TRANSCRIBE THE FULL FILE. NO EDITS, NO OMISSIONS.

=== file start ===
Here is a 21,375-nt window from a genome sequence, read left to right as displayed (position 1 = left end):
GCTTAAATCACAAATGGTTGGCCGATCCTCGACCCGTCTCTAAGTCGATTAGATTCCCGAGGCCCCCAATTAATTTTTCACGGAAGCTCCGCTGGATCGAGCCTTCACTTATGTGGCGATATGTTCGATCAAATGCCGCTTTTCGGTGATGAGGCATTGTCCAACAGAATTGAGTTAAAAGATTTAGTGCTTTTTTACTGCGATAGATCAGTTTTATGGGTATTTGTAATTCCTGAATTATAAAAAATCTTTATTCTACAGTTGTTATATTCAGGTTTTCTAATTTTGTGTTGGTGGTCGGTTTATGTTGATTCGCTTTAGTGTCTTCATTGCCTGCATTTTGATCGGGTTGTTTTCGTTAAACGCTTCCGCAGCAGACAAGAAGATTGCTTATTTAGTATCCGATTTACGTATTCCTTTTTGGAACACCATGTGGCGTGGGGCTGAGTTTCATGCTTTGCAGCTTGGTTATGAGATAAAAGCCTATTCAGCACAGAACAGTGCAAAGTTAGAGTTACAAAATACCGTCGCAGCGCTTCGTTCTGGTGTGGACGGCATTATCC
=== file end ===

Here is a 21,375-nt window from a genome sequence, read left to right as displayed (position 1 = left end):
GCTTAAATCACAAATGGTTGGCCGATCCTCGACCCGTCTCTAAGTCGATTAGATTCCCGAGGCCCCCAATTAATTTTTCACGGAAGCTCCGCTGGATCGAGCCTTCACTTATGTGGCGATATGTTCGATCAAATGCCGCTTTTCGGTGATGAGGCATTGTCCAACAGAATTGAGTTAAAAGATTTAGTGCTTTTTTACTGCGATAGATCAGTTTTATGGGTATTTGTAATTCCTGAATTATAAAAAATCTTTATTCTACAGTTGTTATATTCAGGTTTTCTAATTTTGTGTTGGTGGTCGGTTTATGTTGATTCGCTTTAGTGTCTTCATTGCCTGCATTTTGATCGGGTTGTTTTCGTTAAACGCTTCCGCAGCAGACAAGAAGATTGCTTATTTAGTATCCGATTTACGTATTCCTTTTTGGAACACCATGTGGCGTGGGGCTGAGTTTCATGCTTTGCAGCTTGGTTATGAGATAAAAGCCTATTCAGCACAGAACAGTGCAAAGTTAGAGTTACAAAATACCGTCGCAGCGCTTCGTTCTGGTGTGGACGGCATTATCC